Have you ever heard a cannon boom into the stillness? Or seen soldiers drop on a battlefield as it was in the War of 1812?
The roar of the three-pounder cannon and the white smoke clouding vision and stinging eyes are all pretty effective as you watch another re-enactment of a battle.
This time the subject was the Battle of the Longwoods between the British and the Americans in the War of 1812. If you follow the link you’ll get a longer version of this battle which took place just west of London, Ontario, on March 4, 1814. From what we saw in the re-enactment this past Sunday, the British far outnumbered the Americans but were out in the open. Many of the American soldiers were firing from the protection of the woods.
This battle didn’t last very long at all, similar to the one the re-enactors were portraying. I especially liked the announcer’s voice throughout the whole event. He explained what was happening. History came alive, especially at the end where he had us remember those who died in this battle.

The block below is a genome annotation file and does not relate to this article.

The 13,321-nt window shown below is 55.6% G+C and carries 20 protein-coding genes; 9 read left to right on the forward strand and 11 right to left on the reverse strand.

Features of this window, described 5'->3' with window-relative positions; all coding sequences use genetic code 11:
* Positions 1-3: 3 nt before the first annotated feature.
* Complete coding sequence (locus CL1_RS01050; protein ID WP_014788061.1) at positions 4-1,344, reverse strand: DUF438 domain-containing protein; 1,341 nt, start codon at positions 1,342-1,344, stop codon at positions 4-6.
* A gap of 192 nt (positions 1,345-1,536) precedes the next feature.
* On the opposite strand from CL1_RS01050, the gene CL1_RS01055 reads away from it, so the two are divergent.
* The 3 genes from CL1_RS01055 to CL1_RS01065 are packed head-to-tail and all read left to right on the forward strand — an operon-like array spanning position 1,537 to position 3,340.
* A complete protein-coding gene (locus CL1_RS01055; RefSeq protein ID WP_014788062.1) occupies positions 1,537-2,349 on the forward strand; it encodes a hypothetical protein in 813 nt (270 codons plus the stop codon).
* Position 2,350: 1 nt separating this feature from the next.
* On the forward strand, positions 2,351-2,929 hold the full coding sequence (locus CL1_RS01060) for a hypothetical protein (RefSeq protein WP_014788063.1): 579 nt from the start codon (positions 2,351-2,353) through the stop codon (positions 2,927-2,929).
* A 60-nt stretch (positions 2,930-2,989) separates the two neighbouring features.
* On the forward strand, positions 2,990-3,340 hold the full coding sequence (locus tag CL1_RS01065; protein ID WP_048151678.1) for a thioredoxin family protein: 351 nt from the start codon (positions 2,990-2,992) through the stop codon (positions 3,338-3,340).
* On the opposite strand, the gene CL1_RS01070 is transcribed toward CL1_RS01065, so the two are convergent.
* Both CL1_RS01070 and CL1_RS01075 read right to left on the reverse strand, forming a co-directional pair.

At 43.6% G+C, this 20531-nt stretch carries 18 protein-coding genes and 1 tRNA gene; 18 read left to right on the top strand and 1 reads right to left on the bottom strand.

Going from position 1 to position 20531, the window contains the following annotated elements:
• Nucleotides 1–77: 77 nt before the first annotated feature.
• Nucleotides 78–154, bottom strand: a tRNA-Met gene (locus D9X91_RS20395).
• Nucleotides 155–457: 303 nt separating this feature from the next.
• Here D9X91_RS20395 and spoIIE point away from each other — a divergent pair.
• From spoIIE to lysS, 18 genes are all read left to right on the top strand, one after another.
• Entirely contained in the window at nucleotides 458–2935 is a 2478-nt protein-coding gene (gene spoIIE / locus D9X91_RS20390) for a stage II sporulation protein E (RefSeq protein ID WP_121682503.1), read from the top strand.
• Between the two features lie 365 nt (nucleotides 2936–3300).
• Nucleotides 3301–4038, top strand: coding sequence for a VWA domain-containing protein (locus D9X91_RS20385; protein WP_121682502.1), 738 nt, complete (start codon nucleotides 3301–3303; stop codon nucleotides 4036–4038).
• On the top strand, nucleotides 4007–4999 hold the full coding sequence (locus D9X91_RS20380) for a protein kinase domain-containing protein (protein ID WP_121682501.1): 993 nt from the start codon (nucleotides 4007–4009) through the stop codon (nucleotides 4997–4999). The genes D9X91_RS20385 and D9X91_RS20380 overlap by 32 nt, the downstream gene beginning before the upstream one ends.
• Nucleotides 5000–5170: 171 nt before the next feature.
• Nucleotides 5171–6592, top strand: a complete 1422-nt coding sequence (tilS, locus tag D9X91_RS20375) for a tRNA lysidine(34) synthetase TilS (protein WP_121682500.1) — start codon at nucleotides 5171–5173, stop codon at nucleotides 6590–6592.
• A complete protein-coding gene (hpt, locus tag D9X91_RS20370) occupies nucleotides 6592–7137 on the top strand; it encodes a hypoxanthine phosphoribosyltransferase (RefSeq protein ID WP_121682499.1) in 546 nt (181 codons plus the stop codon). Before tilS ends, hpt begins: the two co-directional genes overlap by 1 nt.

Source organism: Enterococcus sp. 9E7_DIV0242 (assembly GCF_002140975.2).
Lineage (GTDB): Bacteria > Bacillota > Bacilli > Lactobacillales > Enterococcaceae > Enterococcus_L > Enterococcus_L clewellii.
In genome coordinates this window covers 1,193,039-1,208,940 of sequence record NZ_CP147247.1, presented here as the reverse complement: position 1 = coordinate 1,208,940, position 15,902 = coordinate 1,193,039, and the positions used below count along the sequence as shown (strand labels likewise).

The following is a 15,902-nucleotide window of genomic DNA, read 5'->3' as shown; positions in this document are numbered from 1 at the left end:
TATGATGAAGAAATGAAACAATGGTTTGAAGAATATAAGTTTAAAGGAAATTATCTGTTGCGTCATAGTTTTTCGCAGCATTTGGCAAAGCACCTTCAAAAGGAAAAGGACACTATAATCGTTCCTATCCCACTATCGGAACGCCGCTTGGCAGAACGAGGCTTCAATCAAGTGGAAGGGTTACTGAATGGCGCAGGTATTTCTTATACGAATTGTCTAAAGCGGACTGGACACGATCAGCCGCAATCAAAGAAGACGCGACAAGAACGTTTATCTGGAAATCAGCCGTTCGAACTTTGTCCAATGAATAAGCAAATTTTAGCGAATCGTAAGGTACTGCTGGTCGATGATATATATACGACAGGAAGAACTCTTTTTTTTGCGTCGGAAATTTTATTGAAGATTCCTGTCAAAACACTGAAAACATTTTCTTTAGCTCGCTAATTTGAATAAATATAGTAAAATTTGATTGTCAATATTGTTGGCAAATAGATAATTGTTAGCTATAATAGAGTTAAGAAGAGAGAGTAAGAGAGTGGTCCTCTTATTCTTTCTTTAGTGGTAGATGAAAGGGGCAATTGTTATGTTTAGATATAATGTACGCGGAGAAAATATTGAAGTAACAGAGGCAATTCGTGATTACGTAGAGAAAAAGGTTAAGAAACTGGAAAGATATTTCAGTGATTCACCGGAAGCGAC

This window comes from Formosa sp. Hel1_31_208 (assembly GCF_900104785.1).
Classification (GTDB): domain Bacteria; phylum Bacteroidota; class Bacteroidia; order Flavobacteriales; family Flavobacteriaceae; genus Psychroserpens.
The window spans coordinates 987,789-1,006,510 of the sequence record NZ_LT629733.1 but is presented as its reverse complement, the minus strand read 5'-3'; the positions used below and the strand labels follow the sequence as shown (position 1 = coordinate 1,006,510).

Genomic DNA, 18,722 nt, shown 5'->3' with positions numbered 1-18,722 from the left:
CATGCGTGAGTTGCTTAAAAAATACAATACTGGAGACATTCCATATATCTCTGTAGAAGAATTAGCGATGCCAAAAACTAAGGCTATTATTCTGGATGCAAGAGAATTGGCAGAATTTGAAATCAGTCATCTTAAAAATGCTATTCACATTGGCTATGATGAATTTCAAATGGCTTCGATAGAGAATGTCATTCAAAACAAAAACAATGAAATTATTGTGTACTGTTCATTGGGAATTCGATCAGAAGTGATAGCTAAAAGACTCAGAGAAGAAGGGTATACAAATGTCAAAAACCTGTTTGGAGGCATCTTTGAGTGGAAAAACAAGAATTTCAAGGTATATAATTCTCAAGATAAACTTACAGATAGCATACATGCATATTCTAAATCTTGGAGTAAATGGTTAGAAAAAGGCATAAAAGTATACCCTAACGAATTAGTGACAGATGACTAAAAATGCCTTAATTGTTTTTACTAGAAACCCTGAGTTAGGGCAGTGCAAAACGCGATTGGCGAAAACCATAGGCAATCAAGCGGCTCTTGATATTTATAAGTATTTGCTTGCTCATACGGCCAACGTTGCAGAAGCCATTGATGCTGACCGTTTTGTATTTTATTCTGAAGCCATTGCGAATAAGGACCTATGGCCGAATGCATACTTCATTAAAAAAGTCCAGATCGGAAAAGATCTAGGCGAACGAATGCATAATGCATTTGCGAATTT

My Loyalist books don’t really talk about this particular battle but I still find it enlightening and entertaining to see these past events acted out. This is so much better than memorizing the six reasons for blah, blah, blah and the list of 10 battles in blankety-blank war as I had to do in school. Audiences are surprised when I, the author of The Loyalist Trilogy about the American Revolution, The War of 1812, and the Rebellion of 1837 here in Ontario, tell them now that I absolutely hated History in school.
The difference is that I write about what happens to the ordinary people when those in power make decisions. You’ll see that in my blurb for each book here. People are the exciting part. We can all relate to them as we feel their pain in the circumstances. Here’s the cabin again, peaceful and serene.